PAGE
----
OK so I’m old enough and cynical enough to realize that where there’s a profit to be made there will be war. I don’t like it but there it is. But when killing and reaping the financial benefits is done in the name of God, something’s wrong with one’s theology.
I’m at the point in the church history book where the Spanish conquistadors arrive in the Americas. (BTW the title above is a takeoff on the latest internet meme and I don’t mean it to be irreverant. It just seemed to fit.)
Our history takes place in the 1500s and 1600s. That’s (mostly) before the Puritans arrived in New England. While the Protestant Reformation was gathering momentum in Europe and the reformers were being martyred, other Europeans were making their way across the Atlantic and finding more people to kill. Mass murder, rape, pillaging, wiping out entire tribes of indigenous people.
The list of places alone is astounding. Their modern-day names are: Puerto Rico. Cuba. Jamaica. Mexico (Aztec). Mexico (“New Spain”). Baja. California. New Mexico. Texas. Arizona. Panama. Costa Rica. Florida. South Carolina. North Carolina. Virginia. Georgia. Colombia. Venezuela. Peru (Incas). Ecuador. Bolivia. Chile. Argentina. Nicaragua. Paraguay. Parts of Brazil.
In less than 200 years they had conquered South and Central America and then some, and claimed them for crown and Pope, and were shipping home anything they could find of value, from gold to sugar. And when there weren’t enough local Indians left alive to meet the European settlers’ demand for slaves, they imported more from Africa.
And then (as if genocide wasn’t enough) they sent in priests and bishops to teach the survivors this was all God’s will for them and they should be baptized and be happy to serve the newly arrived Europeans. From the textbook:
“It took many years even for those who were baptized to gain a basic understanding of the Christian faith. Even then, priests [were paid to make] certain that this faith was understood in such a way that it made them docile.”
Those two sentences stunned me into silence.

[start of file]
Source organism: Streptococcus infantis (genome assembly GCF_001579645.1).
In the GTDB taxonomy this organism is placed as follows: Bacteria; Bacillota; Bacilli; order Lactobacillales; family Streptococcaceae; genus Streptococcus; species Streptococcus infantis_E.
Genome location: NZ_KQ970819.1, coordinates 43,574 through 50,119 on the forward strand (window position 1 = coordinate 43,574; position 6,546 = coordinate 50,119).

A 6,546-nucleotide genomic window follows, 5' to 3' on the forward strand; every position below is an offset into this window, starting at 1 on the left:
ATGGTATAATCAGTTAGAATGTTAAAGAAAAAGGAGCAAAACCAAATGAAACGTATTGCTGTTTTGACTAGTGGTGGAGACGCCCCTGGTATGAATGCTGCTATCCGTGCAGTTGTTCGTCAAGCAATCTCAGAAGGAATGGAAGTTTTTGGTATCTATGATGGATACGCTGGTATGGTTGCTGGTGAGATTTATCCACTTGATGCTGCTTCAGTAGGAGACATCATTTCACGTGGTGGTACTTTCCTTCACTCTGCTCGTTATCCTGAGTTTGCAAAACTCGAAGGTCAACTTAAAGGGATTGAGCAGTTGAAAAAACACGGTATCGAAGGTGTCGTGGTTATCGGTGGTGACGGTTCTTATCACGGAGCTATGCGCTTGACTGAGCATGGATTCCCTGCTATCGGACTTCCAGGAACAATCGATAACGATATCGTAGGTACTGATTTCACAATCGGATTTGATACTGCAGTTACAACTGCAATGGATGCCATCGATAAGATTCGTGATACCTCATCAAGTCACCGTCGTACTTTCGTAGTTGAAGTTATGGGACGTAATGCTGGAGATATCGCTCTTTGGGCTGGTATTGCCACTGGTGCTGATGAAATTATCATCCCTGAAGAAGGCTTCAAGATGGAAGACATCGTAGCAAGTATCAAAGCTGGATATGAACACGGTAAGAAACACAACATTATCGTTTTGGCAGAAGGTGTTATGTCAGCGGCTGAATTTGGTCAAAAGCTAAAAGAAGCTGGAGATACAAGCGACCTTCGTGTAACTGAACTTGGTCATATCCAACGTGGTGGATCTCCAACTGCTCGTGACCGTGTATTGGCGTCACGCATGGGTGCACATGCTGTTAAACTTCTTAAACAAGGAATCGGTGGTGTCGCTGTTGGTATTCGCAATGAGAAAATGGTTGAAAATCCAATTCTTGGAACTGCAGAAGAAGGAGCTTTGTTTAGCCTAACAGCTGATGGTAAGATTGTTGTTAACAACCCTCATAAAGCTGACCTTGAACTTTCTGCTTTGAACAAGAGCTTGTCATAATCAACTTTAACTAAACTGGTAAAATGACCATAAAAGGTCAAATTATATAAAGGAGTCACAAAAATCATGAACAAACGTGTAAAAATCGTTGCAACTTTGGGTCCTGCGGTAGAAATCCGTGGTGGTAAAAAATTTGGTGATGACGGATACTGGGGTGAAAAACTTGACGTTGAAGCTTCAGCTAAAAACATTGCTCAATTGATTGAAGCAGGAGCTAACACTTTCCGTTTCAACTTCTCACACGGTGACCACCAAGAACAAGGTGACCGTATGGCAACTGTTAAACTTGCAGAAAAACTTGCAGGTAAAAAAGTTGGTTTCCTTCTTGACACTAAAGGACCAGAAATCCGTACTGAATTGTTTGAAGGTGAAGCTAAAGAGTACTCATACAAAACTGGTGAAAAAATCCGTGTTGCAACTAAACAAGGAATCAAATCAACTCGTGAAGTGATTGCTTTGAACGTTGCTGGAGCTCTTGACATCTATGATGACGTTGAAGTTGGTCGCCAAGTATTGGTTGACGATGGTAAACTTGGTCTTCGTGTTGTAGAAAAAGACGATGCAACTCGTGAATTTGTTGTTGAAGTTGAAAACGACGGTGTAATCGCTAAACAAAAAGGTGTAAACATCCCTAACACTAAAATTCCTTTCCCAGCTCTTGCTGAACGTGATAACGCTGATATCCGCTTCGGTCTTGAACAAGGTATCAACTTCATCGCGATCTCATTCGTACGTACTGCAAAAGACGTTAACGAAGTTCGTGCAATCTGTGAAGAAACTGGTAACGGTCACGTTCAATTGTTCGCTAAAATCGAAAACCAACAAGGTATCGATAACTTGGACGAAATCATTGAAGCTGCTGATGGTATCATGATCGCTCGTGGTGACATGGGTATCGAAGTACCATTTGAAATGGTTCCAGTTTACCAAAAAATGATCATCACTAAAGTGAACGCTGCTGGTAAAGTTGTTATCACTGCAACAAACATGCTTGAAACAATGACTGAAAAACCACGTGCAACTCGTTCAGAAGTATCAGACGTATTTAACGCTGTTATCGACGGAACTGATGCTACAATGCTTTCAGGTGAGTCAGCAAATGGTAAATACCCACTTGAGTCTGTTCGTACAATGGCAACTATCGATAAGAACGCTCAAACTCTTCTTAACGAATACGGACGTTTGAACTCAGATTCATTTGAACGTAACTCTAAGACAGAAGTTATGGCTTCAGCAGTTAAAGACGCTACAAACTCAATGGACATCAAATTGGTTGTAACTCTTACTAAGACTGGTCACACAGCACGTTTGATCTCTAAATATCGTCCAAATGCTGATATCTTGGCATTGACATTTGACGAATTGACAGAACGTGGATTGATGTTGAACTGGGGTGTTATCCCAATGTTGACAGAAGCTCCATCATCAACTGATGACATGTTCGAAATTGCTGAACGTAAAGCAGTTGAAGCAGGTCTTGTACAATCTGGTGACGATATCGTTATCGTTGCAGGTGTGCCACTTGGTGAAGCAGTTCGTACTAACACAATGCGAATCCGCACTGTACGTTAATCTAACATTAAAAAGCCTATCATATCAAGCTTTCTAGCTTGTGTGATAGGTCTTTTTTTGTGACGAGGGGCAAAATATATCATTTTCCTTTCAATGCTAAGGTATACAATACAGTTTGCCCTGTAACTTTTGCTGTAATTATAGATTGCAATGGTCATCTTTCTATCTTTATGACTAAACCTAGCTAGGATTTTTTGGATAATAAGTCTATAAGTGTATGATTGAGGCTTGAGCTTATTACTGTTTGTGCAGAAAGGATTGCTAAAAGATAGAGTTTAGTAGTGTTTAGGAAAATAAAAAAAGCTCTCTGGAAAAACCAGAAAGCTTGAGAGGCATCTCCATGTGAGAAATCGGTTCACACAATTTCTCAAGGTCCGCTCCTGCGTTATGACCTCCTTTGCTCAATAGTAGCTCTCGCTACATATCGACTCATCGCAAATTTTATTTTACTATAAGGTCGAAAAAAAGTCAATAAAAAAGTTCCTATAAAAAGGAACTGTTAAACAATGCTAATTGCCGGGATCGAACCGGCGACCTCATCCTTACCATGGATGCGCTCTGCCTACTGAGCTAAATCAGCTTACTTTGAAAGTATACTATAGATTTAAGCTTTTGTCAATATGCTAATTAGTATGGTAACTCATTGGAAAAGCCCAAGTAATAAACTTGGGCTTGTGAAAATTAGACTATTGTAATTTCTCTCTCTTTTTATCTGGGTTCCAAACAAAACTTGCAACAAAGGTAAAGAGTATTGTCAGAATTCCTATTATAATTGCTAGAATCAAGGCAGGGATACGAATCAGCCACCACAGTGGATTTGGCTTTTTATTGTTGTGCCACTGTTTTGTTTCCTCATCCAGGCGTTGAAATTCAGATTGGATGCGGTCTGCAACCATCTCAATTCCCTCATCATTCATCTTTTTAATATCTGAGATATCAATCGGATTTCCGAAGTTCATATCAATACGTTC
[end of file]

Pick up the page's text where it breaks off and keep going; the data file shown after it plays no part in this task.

Even the priests turned their backs on the poor and oppressed. The ones who should have known better. The ones who knew the scripture: “blessed are the poor… blessed are the meek…” They took money to prevent their parishioners from understanding what Jesus was all about.
God have mercy on us all.
To be fair, there were a few Christians who cared about the fate of the native peoples. They were the monastics — Jesuit, Franciscan, and Dominican missionaries. But more often than not they were hunted down and killed for their efforts by their fellow Spaniards, and their native followers taken as slaves.
Those of you who know me know I’m far from anti-Catholic, and have often defended the Catholic church against its detractors (including Catholics!) so please don’t interpret this post as Catholic-bashing. Nonetheless there have been some very ugly episodes in the history of Catholicism, and this is one of the ugliest.
And I must add: on a less physically lethal scale I still see this kind of practice going on from time to time. Good people live in fear of breaking this church rule or that church rule or getting on the wrong side of a priest, when it is the duty of the clergy to serve, not to be served. To obey (God) not to be obeyed. I have met priests who were more concerned about how the furniture was arranged in the sanctuary than they were about their parishioners’ souls.
The net result is where clergy leave an opening, unscrupulous people will always — always — take advantage and use the Church as a covering for their sins. “It doesn’t matter how I live,” they reason, “I can always go to confession and go to mass and I’ll be fine.”
Bullshit. Sacraments don’t make you a Christian any more than circumcision makes you a Jew, any more than sitting in a garage makes you a car. And it’s high time the Pope stood up and said so, as clearly and unequivocally as he said “we’re the only true church” the other day.
Please note: I’m not saying the Catholic Church has cornered the market on ecclesiastical corruption. Not by a long shot. Anytime a pastor says to you “don’t ask questions, just do what I tell you” he’s taking your money and trying to keep you docile. Anytime a church leader says “you must have some unconfessed sin in your life” when your prayers don’t seem to be answered, he’s trying to keep you under his thumb. Anytime someone asks “are you sure you’re saved?” when you’ve already identified yourself as a Christian, they’re trying to control you.
Beware wolves in sheep’s clothing… and don’t be afraid to confront them. You’ll be doing someone a favor.